The one-way analysis of variance (ANOVA) followed by Tukey's post-hoc test was used to compare the differences in mRNA relative expression levels among the different times and the differences in circadian rhythm parameters among treatments. To compare the values of the two groups, t-test was used. A cosine wave model [gene expression = cos (time/24*2π+phase) * amplitude + shift] was fitted to the data (Tong, 1976; Bertossa et al., 2014).
Circadian Rhythms of Locomotor Activity
The newly emerged adults locomoted in a rhythmic pattern during the 4 consecutive days (LD 12:12) (Figure 1A). The locomotor activity kept at a low level in the first half of light phase although the activity counts of the first bins after lights-on were sometime high. Adults became active in the middle of light phase. Major activities were recorded before ZT 12. A drop was recorded after the lights-off followed by low activity in the dark phase. Circadian activity pattern was recorded during the first 3 days in constant darkness (Figure 1B). The activity level was high in the second half of subjective light phase.The rhythm free-ran with a period of ~24 h in the absence of external light/dark cues (Table 1).
Figure 1. Double-plotted actograms of locomotor activity under different light regimes. L. striatellus was reared under 12:12 light:dark (LD) photoperiod during nymph stage and was exposed to LD, constant dark (DD), and constant light (LL) after adult emergence respectively. The actograms show the average activity of tested individuals. In LD (A), white and black bars on the top indicate photophase and scotophase, respectively. Dark gray bars represent “subjective day” in DD (B). Light gray bars represent the “subjective night” in LL (C). Triangles indicate activity onsets (red) and acrophases (blue). The rhythmicity was abolished in constant light.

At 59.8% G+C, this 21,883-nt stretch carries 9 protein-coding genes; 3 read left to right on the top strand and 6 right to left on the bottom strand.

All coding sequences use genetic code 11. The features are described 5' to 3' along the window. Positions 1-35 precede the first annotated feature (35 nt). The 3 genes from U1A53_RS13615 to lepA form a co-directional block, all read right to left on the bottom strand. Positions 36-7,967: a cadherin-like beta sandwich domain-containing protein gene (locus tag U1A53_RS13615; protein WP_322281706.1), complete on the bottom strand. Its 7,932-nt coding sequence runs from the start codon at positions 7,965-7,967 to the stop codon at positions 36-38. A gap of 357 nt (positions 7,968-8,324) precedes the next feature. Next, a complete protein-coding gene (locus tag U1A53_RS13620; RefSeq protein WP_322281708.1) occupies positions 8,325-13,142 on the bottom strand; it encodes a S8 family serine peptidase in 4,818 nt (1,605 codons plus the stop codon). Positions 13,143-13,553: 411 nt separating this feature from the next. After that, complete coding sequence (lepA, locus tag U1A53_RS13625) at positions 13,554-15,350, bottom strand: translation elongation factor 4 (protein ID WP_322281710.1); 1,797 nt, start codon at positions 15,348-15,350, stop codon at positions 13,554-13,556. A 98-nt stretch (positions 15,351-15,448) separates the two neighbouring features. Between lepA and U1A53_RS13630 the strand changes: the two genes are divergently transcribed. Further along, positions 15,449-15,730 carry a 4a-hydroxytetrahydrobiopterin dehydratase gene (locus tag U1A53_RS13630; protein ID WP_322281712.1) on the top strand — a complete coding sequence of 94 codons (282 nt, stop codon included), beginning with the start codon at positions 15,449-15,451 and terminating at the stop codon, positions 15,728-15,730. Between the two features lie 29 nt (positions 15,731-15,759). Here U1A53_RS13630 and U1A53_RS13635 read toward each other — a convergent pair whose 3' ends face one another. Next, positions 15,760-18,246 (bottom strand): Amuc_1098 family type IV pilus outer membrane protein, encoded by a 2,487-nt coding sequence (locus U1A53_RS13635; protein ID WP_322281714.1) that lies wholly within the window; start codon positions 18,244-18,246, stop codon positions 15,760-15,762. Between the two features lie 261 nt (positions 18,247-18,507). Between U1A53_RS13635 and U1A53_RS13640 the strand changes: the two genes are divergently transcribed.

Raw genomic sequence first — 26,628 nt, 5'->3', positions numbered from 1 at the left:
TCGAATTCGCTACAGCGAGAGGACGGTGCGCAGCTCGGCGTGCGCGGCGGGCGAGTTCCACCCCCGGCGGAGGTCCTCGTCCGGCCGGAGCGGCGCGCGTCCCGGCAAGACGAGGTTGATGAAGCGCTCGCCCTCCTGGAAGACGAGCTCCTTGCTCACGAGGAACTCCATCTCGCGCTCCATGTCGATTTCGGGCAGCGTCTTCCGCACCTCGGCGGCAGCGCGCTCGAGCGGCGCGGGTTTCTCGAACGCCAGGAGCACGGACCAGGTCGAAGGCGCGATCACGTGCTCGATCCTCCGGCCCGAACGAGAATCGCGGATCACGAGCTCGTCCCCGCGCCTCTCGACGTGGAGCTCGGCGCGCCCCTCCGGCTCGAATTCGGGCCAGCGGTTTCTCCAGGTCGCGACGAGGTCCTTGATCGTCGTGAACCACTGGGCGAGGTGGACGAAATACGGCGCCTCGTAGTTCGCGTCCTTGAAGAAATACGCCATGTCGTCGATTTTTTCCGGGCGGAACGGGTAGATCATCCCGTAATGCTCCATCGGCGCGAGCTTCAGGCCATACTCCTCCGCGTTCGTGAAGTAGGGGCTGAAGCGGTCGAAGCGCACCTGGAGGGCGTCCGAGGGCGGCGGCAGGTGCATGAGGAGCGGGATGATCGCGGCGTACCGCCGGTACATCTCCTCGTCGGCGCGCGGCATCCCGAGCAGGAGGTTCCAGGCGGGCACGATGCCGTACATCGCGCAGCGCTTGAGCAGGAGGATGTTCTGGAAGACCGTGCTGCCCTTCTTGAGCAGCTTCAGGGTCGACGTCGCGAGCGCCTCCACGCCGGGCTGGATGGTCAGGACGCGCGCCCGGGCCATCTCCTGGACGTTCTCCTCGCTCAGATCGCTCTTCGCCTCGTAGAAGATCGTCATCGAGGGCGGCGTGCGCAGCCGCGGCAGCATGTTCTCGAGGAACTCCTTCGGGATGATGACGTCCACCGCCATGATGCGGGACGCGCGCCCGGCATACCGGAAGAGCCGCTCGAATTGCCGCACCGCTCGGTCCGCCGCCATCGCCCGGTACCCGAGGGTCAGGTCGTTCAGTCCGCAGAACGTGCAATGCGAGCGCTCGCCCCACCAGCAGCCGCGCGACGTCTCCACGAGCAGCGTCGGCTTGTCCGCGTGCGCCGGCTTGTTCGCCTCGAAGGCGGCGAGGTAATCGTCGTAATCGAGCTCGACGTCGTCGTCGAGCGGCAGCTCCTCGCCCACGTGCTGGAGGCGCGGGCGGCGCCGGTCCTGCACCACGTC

Light serves as a Zeitgeber to entrain circadian clocks in most organisms. Constant light treatment obviously disturbed the locomotor rhythms. Nearly 60% individuals lost the circadian rhythm on the first day in LL, with the activity counts kept increasing at the subjective night phase (Table 1 and Figure 1C). However, their total locomotor activity per day calculated with 4 days of recording in LL was less than that in LD. For individuals which were entrained to LL from the 2nd instar, the rhythmic proportion reduced to 26.67%. But the period and RI of rhythmic adults were not significantly affected by the constant light treatment.
Cloning and Phylogenetic Analysis of cry Genes
To understand the molecular basis of the photic entrainment of the behavioral rhythms, cryptochrome genes were identified in L. striatellus based on the transcriptome data. Homologs for both Drosophila-like (lscry1) and vertebrate-like (lscry2) cry genes were cloned (GenBank accession numbers: MG356483 and MG356484). lscry1 encoded a protein of 541 amino acids with an estimated molecular weight of 62.7 kDa. It revealed 56.1% identity when compared with D. melanogaster. The deduced lsCRY2 protein had 610 amino acids with an identity of 61.7% to mouse CRY1. The predicted molecular weight was 68.9 kDa. Both lsCRY1 and lsCRY2 had two conserved domains, a DNA photolyase domain and a FAD binding domain. Three conserved domains (RD-2a, RD-1, and RD-2b) and two putative NLSs were found in lsCRY2, but absent in lsCRY1. A cytoplasmic localization domain (CLD) was also found at the N-terminus of lsCRY2 (Figure 2). Phylogenetic analysis of the amino acid sequences of animal CRYs separated lsCRY1 and lsCRY2 into different clades, Drosophila-like and vertebrate-like CRYs. Within each clade, L. striatellus sequences were most closely related to the brown planthopper Nilaparvata lugens homologs, which was consistent with the evolution relationship of these two species (Figure 3).